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spring-projects-issues commented Nov 28, 2019

Oliver Drotbohm commented

I might be misunderstanding the suggested change but it feels rather arbitrary to me to group the objects by type and then effectively merge them based on that. The merging solely happens to make sure we keep values of fields around that are not exposed in the JSON. I'd still argue that the payload data used in the request expresses that the first item is supposed to be what's in the payload, not expecting additional data transferred, that some object at a different index in the list that has the same type by accident.

Imagine your Pear type had an additional property foo and that would've been set to bar initially (at index 2 ), would you really expect that that value makes it into the new first element of the resulting list?

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spring-projects-issues commented Nov 29, 2019

Stefan Reichert commented

Hey Oliver Drotbohm, thanks for your comment. I totally agree that the "matching by type" approach has exactly that weakness.

To answer your question: No I wouldn't. Nevertheless the current implementation - from my perspective - already does exactly what you described as rather arbitrary: It creates iterators from both the incoming payload's collection and the persistent object's collection. Since JPA uses Sets as default collection type, there might not be an index for the iterator created - so the actual order of the objects to be mapped isn't necessarily being kept anyway. In other word's: If you pass 2 Pears as containment of a basket of Pears, it already is not guaranteed which Pear in the persistent object's collection us updated with which Pear of the incoming payload's collection.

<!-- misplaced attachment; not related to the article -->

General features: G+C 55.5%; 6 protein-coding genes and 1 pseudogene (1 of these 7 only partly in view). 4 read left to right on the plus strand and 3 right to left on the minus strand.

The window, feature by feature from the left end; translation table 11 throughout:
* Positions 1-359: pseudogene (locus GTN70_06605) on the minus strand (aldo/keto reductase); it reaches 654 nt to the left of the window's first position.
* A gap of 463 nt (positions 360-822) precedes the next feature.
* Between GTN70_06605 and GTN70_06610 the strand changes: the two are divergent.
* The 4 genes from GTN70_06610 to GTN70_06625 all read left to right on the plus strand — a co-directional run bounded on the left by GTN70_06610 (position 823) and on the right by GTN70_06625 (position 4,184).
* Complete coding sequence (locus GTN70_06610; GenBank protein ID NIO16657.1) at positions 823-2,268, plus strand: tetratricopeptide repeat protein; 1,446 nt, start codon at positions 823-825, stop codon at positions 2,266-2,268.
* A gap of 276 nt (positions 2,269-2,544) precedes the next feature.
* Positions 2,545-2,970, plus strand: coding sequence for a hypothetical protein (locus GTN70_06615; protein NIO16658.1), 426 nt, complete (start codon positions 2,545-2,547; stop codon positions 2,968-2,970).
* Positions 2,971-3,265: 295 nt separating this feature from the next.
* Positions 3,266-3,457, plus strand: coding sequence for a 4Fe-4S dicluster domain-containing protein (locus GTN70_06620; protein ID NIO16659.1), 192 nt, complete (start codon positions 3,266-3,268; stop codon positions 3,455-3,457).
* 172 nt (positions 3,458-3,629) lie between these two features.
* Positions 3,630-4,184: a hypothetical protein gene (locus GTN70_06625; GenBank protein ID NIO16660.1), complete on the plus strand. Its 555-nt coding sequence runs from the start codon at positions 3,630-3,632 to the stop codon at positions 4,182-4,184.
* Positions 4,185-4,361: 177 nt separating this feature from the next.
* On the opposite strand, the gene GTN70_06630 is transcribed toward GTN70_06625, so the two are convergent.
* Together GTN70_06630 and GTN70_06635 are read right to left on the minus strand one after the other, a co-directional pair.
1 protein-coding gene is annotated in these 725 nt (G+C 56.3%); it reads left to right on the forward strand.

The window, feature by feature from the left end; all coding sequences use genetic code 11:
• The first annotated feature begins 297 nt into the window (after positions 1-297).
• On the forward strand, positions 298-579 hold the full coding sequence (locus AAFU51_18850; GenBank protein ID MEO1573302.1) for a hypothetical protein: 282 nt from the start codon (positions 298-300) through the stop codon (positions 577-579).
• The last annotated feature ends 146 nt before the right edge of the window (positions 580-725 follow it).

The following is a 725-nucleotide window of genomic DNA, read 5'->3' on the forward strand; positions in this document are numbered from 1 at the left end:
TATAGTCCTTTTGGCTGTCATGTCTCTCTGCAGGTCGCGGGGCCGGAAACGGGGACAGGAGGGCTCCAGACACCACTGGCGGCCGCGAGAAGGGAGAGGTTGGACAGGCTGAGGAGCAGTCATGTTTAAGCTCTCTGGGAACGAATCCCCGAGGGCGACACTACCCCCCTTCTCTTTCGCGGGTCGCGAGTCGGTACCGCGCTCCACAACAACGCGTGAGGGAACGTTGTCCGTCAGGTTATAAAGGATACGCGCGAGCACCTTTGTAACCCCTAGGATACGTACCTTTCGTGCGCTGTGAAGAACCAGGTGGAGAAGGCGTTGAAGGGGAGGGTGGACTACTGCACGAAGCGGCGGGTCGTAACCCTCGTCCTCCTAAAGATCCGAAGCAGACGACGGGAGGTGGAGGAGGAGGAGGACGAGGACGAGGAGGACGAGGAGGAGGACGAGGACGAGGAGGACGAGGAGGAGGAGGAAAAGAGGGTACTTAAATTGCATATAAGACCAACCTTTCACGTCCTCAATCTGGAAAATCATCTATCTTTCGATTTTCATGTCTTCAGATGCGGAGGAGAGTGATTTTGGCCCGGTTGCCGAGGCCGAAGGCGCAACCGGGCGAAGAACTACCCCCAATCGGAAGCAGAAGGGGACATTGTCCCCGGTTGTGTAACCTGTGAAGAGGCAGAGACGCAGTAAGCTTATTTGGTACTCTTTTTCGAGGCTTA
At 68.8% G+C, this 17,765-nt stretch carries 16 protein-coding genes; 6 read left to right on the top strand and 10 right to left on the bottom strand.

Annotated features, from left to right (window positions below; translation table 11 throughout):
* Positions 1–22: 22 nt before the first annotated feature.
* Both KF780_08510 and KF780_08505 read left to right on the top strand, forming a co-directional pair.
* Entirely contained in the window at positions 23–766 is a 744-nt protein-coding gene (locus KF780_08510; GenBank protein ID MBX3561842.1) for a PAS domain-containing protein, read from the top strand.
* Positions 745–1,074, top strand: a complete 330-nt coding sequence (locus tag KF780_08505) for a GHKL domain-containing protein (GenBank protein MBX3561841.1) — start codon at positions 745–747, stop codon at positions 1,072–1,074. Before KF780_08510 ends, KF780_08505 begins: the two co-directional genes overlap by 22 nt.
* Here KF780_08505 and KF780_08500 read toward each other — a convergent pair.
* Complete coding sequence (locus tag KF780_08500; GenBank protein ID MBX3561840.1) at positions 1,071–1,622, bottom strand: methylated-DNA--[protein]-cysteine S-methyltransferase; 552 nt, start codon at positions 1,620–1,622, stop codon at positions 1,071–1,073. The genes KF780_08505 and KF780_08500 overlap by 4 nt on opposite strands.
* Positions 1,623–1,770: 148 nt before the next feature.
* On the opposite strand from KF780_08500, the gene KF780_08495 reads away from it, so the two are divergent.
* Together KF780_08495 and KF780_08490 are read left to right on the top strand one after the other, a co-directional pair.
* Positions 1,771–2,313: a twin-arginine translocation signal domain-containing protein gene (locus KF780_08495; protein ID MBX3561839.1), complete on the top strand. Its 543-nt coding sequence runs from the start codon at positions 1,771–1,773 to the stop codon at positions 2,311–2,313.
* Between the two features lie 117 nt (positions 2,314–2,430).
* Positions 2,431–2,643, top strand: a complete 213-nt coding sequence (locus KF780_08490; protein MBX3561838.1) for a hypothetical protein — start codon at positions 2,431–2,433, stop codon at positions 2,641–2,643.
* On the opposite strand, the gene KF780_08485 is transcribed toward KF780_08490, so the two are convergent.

The patch sticks to the current version's approach. Did I understand the current handling right? What would be a suitable alternative for you (I'll provide another patch :))?

@spring-projects-issues spring-projects-issues added status: waiting-for-feedback type: bug in: repository labels Dec 31, 2020
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spring-projects-issues commented Jan 7, 2021

If you would like us to look at this issue, please provide the requested information. If the information is not provided within the next 7 days this issue will be closed.

@spring-projects-issues spring-projects-issues added the status: feedback-reminder label Jan 7, 2021
@gregturn gregturn added status: feedback-provided and removed status: feedback-reminder status: waiting-for-feedback labels Jan 11, 2021
@yejianfengblue
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yejianfengblue commented Apr 3, 2022

  1. Why not if hidden fields with @JsonIgnore and the state (such as primary key, audit info) is expected to be kept, just go with patch for merge; leave put for replacement. Sorry I don't see an answer from the conversation.

Also would like to hear your opinion about
2. a choice of either merge or replace is provided by annotation or configuration
3. if the types don't match, just completely replace the old one with the new one, said by Oliver

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odrotbohm commented Apr 4, 2022

This one has come up again today in the context of #2130. That one targets the change of entity type handling for PUT requests.

As the original reporter mentioned this ticket here and pointed to #368, I took another look at the PR. I've come to the conclusion that the assumption expressed in the test case are invalid, as it expects an instance of a concrete type to be automagically reused to establish an instance of the same type at a different index. That might work if there's a single instance per concrete type in the original collection but not a deterministic approach.

I still wanted to ping this ticket here, as the fix for #2130 might just fix the original reporter's problem. I'm inclined to decline #368 as is.